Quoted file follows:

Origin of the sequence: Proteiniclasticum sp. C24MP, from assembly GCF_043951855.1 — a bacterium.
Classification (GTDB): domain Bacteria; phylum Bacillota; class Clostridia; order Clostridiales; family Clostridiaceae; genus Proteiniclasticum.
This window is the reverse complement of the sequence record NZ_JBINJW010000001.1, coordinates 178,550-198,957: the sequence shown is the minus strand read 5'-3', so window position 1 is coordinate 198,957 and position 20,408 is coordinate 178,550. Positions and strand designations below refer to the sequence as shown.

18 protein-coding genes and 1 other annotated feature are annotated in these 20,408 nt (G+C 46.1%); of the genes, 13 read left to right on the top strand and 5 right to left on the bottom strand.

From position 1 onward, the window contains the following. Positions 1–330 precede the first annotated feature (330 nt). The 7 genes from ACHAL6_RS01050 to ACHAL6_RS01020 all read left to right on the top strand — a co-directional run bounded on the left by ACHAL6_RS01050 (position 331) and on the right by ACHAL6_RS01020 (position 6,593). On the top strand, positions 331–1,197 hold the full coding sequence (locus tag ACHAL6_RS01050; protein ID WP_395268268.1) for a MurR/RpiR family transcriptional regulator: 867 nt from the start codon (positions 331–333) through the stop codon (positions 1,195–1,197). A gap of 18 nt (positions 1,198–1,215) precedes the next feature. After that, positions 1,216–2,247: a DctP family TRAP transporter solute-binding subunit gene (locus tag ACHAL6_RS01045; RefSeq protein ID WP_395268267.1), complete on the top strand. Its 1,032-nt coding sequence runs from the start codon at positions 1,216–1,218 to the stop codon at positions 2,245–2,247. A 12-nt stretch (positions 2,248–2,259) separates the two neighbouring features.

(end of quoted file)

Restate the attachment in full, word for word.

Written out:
Origin of the sequence: Proteiniclasticum sp. C24MP, from assembly GCF_043951855.1 — a bacterium.
Classification (GTDB): domain Bacteria; phylum Bacillota; class Clostridia; order Clostridiales; family Clostridiaceae; genus Proteiniclasticum.
This window is the reverse complement of the sequence record NZ_JBINJW010000001.1, coordinates 178,550-198,957: the sequence shown is the minus strand read 5'-3', so window position 1 is coordinate 198,957 and position 20,408 is coordinate 178,550. Positions and strand designations below refer to the sequence as shown.

18 protein-coding genes and 1 other annotated feature are annotated in these 20,408 nt (G+C 46.1%); of the genes, 13 read left to right on the top strand and 5 right to left on the bottom strand.

From position 1 onward, the window contains the following. Positions 1–330 precede the first annotated feature (330 nt). The 7 genes from ACHAL6_RS01050 to ACHAL6_RS01020 all read left to right on the top strand — a co-directional run bounded on the left by ACHAL6_RS01050 (position 331) and on the right by ACHAL6_RS01020 (position 6,593). On the top strand, positions 331–1,197 hold the full coding sequence (locus tag ACHAL6_RS01050; protein ID WP_395268268.1) for a MurR/RpiR family transcriptional regulator: 867 nt from the start codon (positions 331–333) through the stop codon (positions 1,195–1,197). A gap of 18 nt (positions 1,198–1,215) precedes the next feature. After that, positions 1,216–2,247: a DctP family TRAP transporter solute-binding subunit gene (locus tag ACHAL6_RS01045; RefSeq protein ID WP_395268267.1), complete on the top strand. Its 1,032-nt coding sequence runs from the start codon at positions 1,216–1,218 to the stop codon at positions 2,245–2,247. A 12-nt stretch (positions 2,248–2,259) separates the two neighbouring features.